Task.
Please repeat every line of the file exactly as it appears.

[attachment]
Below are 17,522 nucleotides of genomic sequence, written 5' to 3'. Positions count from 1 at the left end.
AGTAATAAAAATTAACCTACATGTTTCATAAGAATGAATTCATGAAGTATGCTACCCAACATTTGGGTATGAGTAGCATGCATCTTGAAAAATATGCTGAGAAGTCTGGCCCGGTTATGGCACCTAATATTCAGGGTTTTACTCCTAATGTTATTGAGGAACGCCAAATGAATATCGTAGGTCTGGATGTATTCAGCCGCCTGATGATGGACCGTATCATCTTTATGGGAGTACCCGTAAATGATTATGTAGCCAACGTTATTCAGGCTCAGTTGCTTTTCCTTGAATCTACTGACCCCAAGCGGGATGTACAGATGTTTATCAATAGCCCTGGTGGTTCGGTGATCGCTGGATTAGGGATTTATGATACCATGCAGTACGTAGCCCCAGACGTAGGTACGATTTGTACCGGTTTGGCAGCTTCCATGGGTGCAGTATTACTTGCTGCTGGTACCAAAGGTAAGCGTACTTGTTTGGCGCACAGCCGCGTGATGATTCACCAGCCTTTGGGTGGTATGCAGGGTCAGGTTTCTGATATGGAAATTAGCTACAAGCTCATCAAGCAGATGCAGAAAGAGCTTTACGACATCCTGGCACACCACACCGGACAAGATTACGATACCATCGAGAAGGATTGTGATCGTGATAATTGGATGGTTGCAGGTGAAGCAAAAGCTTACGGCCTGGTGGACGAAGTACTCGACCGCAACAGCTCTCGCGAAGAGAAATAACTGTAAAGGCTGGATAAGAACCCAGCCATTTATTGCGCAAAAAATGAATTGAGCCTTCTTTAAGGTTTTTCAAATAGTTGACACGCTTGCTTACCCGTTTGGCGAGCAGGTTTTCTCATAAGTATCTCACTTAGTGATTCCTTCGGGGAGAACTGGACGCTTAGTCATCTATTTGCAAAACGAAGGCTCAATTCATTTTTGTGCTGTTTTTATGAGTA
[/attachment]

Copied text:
Below are 17,522 nucleotides of genomic sequence, written 5' to 3'. Positions count from 1 at the left end.
AGTAATAAAAATTAACCTACATGTTTCATAAGAATGAATTCATGAAGTATGCTACCCAACATTTGGGTATGAGTAGCATGCATCTTGAAAAATATGCTGAGAAGTCTGGCCCGGTTATGGCACCTAATATTCAGGGTTTTACTCCTAATGTTATTGAGGAACGCCAAATGAATATCGTAGGTCTGGATGTATTCAGCCGCCTGATGATGGACCGTATCATCTTTATGGGAGTACCCGTAAATGATTATGTAGCCAACGTTATTCAGGCTCAGTTGCTTTTCCTTGAATCTACTGACCCCAAGCGGGATGTACAGATGTTTATCAATAGCCCTGGTGGTTCGGTGATCGCTGGATTAGGGATTTATGATACCATGCAGTACGTAGCCCCAGACGTAGGTACGATTTGTACCGGTTTGGCAGCTTCCATGGGTGCAGTATTACTTGCTGCTGGTACCAAAGGTAAGCGTACTTGTTTGGCGCACAGCCGCGTGATGATTCACCAGCCTTTGGGTGGTATGCAGGGTCAGGTTTCTGATATGGAAATTAGCTACAAGCTCATCAAGCAGATGCAGAAAGAGCTTTACGACATCCTGGCACACCACACCGGACAAGATTACGATACCATCGAGAAGGATTGTGATCGTGATAATTGGATGGTTGCAGGTGAAGCAAAAGCTTACGGCCTGGTGGACGAAGTACTCGACCGCAACAGCTCTCGCGAAGAGAAATAACTGTAAAGGCTGGATAAGAACCCAGCCATTTATTGCGCAAAAAATGAATTGAGCCTTCTTTAAGGTTTTTCAAATAGTTGACACGCTTGCTTACCCGTTTGGCGAGCAGGTTTTCTCATAAGTATCTCACTTAGTGATTCCTTCGGGGAGAACTGGACGCTTAGTCATCTATTTGCAAAACGAAGGCTCAATTCATTTTTGTGCTGTTTTTATGAGTA